Philippines indigenous groups oppose geothermal plant

Issue 

By Judith A. Pasimio

Apo Sandawa is the ancestral home of more than 100,000 Lumad (the indigenous people of the island of Mindanao in the Philippines). It is one of the ASEAN Heritage Sites and is also on the United Nations List of National Parks and Equivalent Reserves.

The Philippine National Oil Company (PNOC) has begun the construction of a geothermal power plant on Mount Apo despite strong opposition to the plant for over 10 years from the Lumad and environmentalists.

A heavy military presence is causing tension and fear among the local communities, and many have already fled their homes.

Datu Tulaland Maway, one of the leaders of the indigenous people's opposition, was reported to have a 40,000 peso ($2500) price on his head. A warrant has been issued for the arrest of Edtami Mansayagan, leader of the sub-regional people's organisation.

Two leaders of the Manobo tribe who were particularly vocal were murdered by the military last year. The provincial Catholic diocese expressed its concern that the project was generating insurgency rather than energy.

In 1989, 14 tribal leaders performed a D'yandi (a sacred peace pact) uniting nine tribes opposing the project "to the last drop of blood". For the past three years, there has been an annual commemorative climb to the peak of Apo by advocates and supporters of the commitment, but no climb was held this year because the trails were heavily guarded by the military.

In 1983, the Department of Environment and Natural Resources (DENR) prohibited PNOC from carrying out geothermal explorations on Mount Apo. Two years later, however, the Bureau of Energy Development issued PNOC a six-month exploration permit, even though it had not

been granted an Environment Compliance Certificate (ECC).

In 1988, the DENR denied PNOC a permit, calling the whole project "patently illegal". Four years later, the DENR gave in to pressure, mainly from the Office of the President, and an ECC, with certain conditions, was issued.

Environment, development and indigenous people's organisations, as well as individuals, filed a lawsuit against the PNOC, DENR and the National Power Corporation, but the case was dismissed by the Supreme Court.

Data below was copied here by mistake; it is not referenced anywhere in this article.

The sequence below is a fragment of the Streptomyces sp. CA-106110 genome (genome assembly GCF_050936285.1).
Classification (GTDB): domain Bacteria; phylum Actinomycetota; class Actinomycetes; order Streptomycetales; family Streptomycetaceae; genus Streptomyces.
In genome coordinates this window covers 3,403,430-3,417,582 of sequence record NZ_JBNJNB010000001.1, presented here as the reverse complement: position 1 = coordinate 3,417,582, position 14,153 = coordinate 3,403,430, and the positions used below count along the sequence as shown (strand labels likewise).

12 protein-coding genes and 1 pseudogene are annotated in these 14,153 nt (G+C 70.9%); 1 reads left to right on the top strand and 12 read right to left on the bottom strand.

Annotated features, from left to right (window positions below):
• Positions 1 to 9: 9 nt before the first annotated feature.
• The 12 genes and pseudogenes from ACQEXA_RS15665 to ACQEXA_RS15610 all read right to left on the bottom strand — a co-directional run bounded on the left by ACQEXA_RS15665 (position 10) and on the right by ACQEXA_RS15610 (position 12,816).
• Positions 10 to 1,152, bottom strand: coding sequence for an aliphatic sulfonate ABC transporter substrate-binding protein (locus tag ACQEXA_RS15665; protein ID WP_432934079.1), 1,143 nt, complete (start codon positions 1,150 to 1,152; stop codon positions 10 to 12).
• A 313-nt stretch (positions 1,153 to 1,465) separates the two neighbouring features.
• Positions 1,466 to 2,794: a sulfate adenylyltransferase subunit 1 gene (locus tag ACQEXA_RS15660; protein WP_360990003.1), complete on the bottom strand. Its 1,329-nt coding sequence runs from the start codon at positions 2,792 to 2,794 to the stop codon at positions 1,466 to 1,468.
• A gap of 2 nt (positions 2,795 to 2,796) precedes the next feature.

Subsequently a petition was filed with the DENR seeking cancellation of the permit because of the company's non-compliance with the conditions of the ECC. Recently the Environment Management Bureau decided that there was a "procedural violation" of the ECC and recommended that PNOC be fined but that the project permit not be revoked.

The PNOC has now bulldozed mountain slopes and cleared forested areas for the construction of access roads. Even the provincial government has expressed concerns about PNOC's waste-dumping activities. There were reports that the PNOC has been dumping wastes into the two major river systems, Matingao Creek and the Marbol River, and a number of local residents have acquired skin diseases after contact with the water.

A fact-finding mission last year disclosed that relocated residents had received no payment for land, there was no payment for labour, and promised jobs had never materialised. Those relocated were forced to live four or five families to a single bunkhouse.

The PNOC's permit allows it to construct the first of three phases of the 240 megawatt plant. This should be completed by December, and the final phase is scheduled to be completed by December 1994.

Japanese and North American companies have expressed interest in assisting with construction. While the World Bank was the primary funding source approached, it has expressed dissatisfaction at the project's response to environmental concerns. However, the

Export-Import Bank of Japan has approved a US$144 million loan. [Judith A. Pasimio is a member of Friends of the Earth Philippines.]

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